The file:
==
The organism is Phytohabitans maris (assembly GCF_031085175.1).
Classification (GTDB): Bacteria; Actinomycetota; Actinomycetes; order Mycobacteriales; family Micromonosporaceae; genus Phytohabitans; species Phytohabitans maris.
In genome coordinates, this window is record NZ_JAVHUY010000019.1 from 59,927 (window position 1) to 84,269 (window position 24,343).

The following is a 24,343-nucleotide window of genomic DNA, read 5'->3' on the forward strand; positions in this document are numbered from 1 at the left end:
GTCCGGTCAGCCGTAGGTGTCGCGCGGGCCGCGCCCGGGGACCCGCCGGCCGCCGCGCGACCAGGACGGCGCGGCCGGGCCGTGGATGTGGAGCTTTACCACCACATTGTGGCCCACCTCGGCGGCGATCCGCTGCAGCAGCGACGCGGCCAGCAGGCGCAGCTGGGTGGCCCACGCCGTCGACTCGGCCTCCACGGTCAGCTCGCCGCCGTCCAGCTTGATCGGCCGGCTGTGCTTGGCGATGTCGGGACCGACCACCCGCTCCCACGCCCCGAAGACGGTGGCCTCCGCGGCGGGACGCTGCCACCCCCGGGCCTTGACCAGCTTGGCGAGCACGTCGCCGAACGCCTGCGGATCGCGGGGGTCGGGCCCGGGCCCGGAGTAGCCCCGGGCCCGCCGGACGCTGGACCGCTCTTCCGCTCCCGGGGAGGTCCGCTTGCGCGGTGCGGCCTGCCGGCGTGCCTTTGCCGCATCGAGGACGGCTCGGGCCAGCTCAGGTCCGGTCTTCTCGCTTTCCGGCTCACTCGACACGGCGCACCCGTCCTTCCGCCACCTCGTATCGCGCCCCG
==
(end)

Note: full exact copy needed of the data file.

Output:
The organism is Phytohabitans maris (assembly GCF_031085175.1).
Classification (GTDB): Bacteria; Actinomycetota; Actinomycetes; order Mycobacteriales; family Micromonosporaceae; genus Phytohabitans; species Phytohabitans maris.
In genome coordinates, this window is record NZ_JAVHUY010000019.1 from 59,927 (window position 1) to 84,269 (window position 24,343).

The following is a 24,343-nucleotide window of genomic DNA, read 5'->3' on the forward strand; positions in this document are numbered from 1 at the left end:
GTCCGGTCAGCCGTAGGTGTCGCGCGGGCCGCGCCCGGGGACCCGCCGGCCGCCGCGCGACCAGGACGGCGCGGCCGGGCCGTGGATGTGGAGCTTTACCACCACATTGTGGCCCACCTCGGCGGCGATCCGCTGCAGCAGCGACGCGGCCAGCAGGCGCAGCTGGGTGGCCCACGCCGTCGACTCGGCCTCCACGGTCAGCTCGCCGCCGTCCAGCTTGATCGGCCGGCTGTGCTTGGCGATGTCGGGACCGACCACCCGCTCCCACGCCCCGAAGACGGTGGCCTCCGCGGCGGGACGCTGCCACCCCCGGGCCTTGACCAGCTTGGCGAGCACGTCGCCGAACGCCTGCGGATCGCGGGGGTCGGGCCCGGGCCCGGAGTAGCCCCGGGCCCGCCGGACGCTGGACCGCTCTTCCGCTCCCGGGGAGGTCCGCTTGCGCGGTGCGGCCTGCCGGCGTGCCTTTGCCGCATCGAGGACGGCTCGGGCCAGCTCAGGTCCGGTCTTCTCGCTTTCCGGCTCACTCGACACGGCGCACCCGTCCTTCCGCCACCTCGTATCGCGCCCCG